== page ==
A clinical trial with combined transcranial direct current stimulation and alcohol approach bias retraining

den Uyl, Tess E., Gladwin, Thomas Edward, Rinck, Mike, Lindenmeyer, Johannes and Wiers, Reinout W. (2017) A clinical trial with combined transcranial direct current stimulation and alcohol approach bias retraining. Addiction Biology, 22 (6). pp. 1632-1640. ISSN 1355-6215

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Abstract

Two studies showed an improvement in clinical outcomes after alcohol approach bias retraining, a form of Cognitive Bias Modification (CBM). We investigated whether transcranial direct current stimulation (tDCS) could enhance effects of CBM. TDCS is a neuromodulation technique that can increase neuroplasticity and has previously been found to re-duce craving. One hundred alcohol-dependent inpatients (91 used for analysis) were randomized into three experimen-tal groups in a double-blind parallel design. The experimental group received four sessions of CBM while receiving 2 mA of anodal tDCS over the dorsolateral prefrontal cortex (DLPFC). There were two control groups: One received sham stimulation during training and one received active stimulation at a different moment. Treatment outcomes were abstinence duration (primary) and relapse after 3 and 12 months, craving and approach bias (secondary). Craving and approach bias scores decreased over time; there were no significant interactions with experimental condition. There was no effect on abstinence duration after three months (χ2(2) = 3.53, p = 0.77). However, a logistic regression on re-lapse rates after one year (standard outcome in the clinic, but not-preregistered) showed a trend when relevant predic-tors were included; relapse was lower in the condition receiving active stimulation during CBM only when comparing to sham stimulation (B = 1.52, S.E. = .836, p = .07, without predictors: p = .19). No strong evidence for a specific en-hancement effect of tDCS on CBM was found. However, in a post-hoc analysis, tDCS combined with CBM showed a promising trend on treatment outcome. Important limitations are discussed, and replication is necessary to find more reliable effects.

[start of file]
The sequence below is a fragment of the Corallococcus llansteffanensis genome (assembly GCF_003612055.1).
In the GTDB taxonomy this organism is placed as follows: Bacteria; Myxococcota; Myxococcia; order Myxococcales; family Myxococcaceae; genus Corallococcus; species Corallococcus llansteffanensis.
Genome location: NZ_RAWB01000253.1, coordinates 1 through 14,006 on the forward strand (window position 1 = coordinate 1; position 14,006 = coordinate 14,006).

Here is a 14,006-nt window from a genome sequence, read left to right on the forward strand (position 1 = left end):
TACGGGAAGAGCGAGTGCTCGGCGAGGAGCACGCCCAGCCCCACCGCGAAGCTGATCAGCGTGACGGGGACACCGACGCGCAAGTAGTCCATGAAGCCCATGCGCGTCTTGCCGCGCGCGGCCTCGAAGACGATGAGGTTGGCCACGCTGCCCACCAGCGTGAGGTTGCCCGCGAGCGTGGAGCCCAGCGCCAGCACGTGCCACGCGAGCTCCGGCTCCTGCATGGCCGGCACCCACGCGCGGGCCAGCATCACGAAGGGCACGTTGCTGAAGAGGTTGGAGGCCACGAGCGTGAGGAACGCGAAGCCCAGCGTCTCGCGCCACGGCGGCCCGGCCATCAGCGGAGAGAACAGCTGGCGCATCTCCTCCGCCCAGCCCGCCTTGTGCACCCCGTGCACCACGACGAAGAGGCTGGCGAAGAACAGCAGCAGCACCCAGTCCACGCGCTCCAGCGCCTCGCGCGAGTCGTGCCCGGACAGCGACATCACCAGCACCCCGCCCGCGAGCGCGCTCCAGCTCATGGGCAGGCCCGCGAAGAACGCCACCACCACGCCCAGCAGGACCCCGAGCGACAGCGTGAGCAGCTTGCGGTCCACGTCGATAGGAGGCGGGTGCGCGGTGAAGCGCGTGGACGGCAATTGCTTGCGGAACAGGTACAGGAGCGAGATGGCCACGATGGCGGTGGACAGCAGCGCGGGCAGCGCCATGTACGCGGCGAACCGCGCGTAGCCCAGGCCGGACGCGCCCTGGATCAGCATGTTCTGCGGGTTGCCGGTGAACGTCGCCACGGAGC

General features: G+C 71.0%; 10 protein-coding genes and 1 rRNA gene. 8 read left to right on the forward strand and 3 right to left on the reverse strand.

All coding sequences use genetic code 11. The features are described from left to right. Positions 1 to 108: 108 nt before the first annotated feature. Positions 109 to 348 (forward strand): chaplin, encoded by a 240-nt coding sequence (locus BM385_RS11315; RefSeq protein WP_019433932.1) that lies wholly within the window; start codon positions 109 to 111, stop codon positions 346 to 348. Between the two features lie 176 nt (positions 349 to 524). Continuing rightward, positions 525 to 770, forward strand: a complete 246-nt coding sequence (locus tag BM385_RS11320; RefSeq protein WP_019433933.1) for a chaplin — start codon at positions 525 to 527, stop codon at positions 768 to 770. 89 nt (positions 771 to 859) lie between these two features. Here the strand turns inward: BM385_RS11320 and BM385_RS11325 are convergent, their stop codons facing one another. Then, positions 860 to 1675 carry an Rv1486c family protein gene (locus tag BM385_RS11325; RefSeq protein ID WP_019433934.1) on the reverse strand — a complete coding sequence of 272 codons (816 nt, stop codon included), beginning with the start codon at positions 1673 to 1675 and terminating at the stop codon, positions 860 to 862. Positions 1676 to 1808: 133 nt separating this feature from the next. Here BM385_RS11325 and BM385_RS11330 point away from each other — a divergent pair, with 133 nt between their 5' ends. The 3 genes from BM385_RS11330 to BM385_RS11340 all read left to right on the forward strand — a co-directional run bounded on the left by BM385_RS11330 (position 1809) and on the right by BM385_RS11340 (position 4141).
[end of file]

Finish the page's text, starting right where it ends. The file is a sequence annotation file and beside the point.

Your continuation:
Item Type: Article
Subjects: B Philosophy. Psychology. Religion > BF Psychology
R Medicine > RC Internal medicine > RC0321 Neuroscience. Biological psychiatry. Neuropsychiatry
Divisions: Research Centres > POWER Centre
Departments > Psychology and Counselling
Depositing User: Thomas Gladwin
Date Deposited: 27 Feb 2019 16:01
Last Modified: 20 Mar 2019 14:44
URI: http://eprints.chi.ac.uk/id/eprint/4334

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